David Todd McCarty has a lot of experience as a photographer. He’s photographed fashion models, home décor, food, beach scenes, vineyards, insects and animals, foreign cities, portraits and more.
But no other experience was quite like photographing fellow artist and friend Stan Sperlak outside his barn in the Goshen section of Middle Township. Sperlak’s head and shoulders were decorated with chalky blue and red pastels as he wore a kilt and nothing else on a warm November afternoon.
It wasn’t the first time photographer and painter had teamed up, but the circumstances were unique. Both are participants in the Clique exhibition, which showcases South Jersey artists through photographs taken by South Jersey photographers. The projects give new meaning to the idea of a painting within a painting.
“You’re getting a snapshot of artists in our area,” McCarty said, “and it’s kind of a celebration of these artists, but also photography as a whole.”
McCarty is one of eight photographers who won spots to participate in the exhibition through a submission contest. He said Bill Horin, founder and creator of the ArtC coalition, first encouraged him to enter. After winning a spot, he was assigned two South Jersey artists to photograph, one them Sperlak.
Photographs of 16 South Jersey artists by the eight photographers are on display at the Perkins Center for the Arts in Collingswood, Camden County through May 5. An opening reception will be held Thursday.
The exhibition will move to the Riverfront Renaissance Center for the Arts in Millville from September 16 to October 18. The project was sponsored by the ArtPride New Jersey Foundation and New Jersey State Council on the Arts.
“The energy around this project is inspiring, but not surprising.” Nick Paleologos, executive director of the New Jersey State Council on the Arts, said in a statement. “There’s an incredibly diverse population of artists in South Jersey doing remarkable work, as evidenced by this show.”
McCarty got into photography at a young age, following in the footsteps of his father, a self-taught photographer and designer. McCarty said he learned by watching and developed his skills in high school as a hobby.
Photography didn’t become his career until he started working for an advertising agency. He started by shooting people around him, family, friends and neighbors. He later developed his own style and client base, eventually launching Hopping Frog Studios.
“I’m usually looking for more personality,” McCarty said. “What I found was what I really liked doing was to try to bring out who the person was in the photo. I’m kind of looking for the picture the whole time. I don’t give a lot of direction to the person. I’m just trying to find who they are.”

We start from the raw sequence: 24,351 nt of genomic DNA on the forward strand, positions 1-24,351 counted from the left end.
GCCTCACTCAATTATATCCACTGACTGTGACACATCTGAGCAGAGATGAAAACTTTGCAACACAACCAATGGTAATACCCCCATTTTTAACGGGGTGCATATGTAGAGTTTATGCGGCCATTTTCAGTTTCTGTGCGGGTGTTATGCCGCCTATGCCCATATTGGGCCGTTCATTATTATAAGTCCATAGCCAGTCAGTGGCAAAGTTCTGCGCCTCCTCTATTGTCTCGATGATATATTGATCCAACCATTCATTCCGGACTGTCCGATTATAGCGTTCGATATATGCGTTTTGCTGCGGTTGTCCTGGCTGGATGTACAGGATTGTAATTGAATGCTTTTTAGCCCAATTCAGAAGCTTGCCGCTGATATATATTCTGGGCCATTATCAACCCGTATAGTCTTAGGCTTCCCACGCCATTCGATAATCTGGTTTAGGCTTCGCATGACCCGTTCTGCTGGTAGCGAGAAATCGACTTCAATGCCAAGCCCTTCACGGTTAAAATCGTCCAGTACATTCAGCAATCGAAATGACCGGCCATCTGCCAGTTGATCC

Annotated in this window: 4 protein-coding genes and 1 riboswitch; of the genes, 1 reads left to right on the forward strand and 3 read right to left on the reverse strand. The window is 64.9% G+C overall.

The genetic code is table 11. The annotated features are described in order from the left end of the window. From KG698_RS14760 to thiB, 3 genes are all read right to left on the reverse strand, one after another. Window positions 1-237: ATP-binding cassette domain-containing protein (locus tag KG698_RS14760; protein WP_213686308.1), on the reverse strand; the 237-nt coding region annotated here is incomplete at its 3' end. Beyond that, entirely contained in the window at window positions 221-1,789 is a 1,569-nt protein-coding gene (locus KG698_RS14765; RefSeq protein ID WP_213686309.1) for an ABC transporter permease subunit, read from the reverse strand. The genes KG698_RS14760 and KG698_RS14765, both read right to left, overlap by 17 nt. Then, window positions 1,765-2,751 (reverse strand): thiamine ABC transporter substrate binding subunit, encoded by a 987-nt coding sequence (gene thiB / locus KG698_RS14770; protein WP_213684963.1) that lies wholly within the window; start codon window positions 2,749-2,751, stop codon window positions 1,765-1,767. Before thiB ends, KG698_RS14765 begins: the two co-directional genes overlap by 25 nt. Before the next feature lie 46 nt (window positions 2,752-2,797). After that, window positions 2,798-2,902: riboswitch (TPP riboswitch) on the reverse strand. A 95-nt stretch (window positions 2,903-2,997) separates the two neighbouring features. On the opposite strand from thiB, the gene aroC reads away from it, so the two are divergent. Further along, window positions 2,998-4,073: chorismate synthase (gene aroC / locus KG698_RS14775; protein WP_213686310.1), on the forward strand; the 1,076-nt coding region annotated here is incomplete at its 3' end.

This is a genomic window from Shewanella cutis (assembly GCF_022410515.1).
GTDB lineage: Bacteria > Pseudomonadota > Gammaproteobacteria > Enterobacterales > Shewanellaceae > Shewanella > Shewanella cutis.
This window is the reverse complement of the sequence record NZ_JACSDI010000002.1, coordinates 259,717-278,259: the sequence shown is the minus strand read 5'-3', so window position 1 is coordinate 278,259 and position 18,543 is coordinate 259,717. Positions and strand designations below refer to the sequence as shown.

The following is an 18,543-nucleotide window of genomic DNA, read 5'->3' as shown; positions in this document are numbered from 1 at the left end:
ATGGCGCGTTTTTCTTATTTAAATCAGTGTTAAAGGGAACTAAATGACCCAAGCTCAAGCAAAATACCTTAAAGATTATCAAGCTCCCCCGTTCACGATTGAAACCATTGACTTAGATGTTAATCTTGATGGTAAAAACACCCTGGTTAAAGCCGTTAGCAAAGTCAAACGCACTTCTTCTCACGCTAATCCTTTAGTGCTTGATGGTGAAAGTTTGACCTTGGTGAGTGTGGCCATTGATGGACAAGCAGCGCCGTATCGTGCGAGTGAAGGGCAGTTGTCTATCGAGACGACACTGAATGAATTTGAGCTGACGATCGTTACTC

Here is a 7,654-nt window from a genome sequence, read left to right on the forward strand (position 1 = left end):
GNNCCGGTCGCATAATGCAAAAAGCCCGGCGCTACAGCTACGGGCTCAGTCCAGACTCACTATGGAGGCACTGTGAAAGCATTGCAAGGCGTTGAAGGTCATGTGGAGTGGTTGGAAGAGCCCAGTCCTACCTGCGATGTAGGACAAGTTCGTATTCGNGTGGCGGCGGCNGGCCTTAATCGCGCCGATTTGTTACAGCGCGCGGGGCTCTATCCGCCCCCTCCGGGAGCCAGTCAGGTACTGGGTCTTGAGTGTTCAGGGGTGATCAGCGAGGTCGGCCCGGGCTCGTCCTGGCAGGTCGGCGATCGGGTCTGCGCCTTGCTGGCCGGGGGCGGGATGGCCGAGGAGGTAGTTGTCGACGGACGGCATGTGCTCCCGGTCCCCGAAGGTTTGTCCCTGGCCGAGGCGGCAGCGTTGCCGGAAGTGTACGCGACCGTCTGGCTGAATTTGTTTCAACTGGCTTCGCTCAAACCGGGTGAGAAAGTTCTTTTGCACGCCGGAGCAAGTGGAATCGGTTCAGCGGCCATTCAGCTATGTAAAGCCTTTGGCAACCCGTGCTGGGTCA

It might seem as if he had it easy then while shooting Sperlak’s photo for Clique, but it was actually more difficult photographing someone he already knew well, he said. Sperlak is a well-known landscape pastel painter in the Cape May area and a graduate of the Pennsylvania Academy of the Fine Arts.
He teaches at his studio, Crow Creek Farm, and his work appears in venues such as the SOMA Gallery in Cape May, the William Ris Gallery in Stone Harbor and the Noyes Museum in Oceanville.
McCarty and Sperlak live a mile apart in Middle Township, but the rest of the Clique artists and photographers come from all over Atlantic, Burlington, Camden, Cape May, Cumberland, Gloucester, Ocean and Salem counties.
Their artistic mediums vary and their photographic styles are very different, yet they all have the same goal for the Clique project. Nastassia Davis, of Atlantic City, was tasked with photographing E.B. Lewis, an illustrator from Folsom, and Jacqueline Sandro, a ceramist and teacher at Cumberland County College’s Clay College.
Susan Grietka, a photographer in Hammonton, photographed oil painter Victor Grasso, of Cape May, and Molly Sanger Carpenter, a sculptor in Salem. Magdalena Kernan, of Ocean City, took on the task of photographing two more artists as one of the youngest photographers in the exhibition.
“It was the first time I’ve been chosen for something like this, and it’s really cool how they organized it,” she said. “I’m kind of nervous because I don’t know what the other artists are producing, if I’m doing it right. I’ll be interested to see how they all look in their different styles.”
Kernan had never before met Joanie San Chirico, a mixed media artist from Toms River, Ocean County, but was able to look at her artwork in photos. The two women spent time getting to know each other over the phone before the photo shoot.
“She told me she’d been working on these pieces and water rising was her inspiration,” Kernan said. “So we decided to go to the bay where there were green marshes, blue sky and water. It worked perfectly and her art piece really matched.”
When Kernan photographed her second subject, flautist Megan Emigh, of Haddonfield, Camden County, they went to a theater, and Kernan she enjoyed figuring out how to photograph the musician and her music.
Both Kernan and McCarty said they not only learned to photograph in different, unique ways, but they also learned different types of art from their subjects.
“To get all the different viewpoints, that’s what gets people together,” McCarty said. “It’s an archive of all these artists, a whole show of all these photographers and their takes on everything.
“But never ask your subjects their opinions on the photos. Everyone is a horrible judge of their own portraits. Everyone has their own hang-ups.”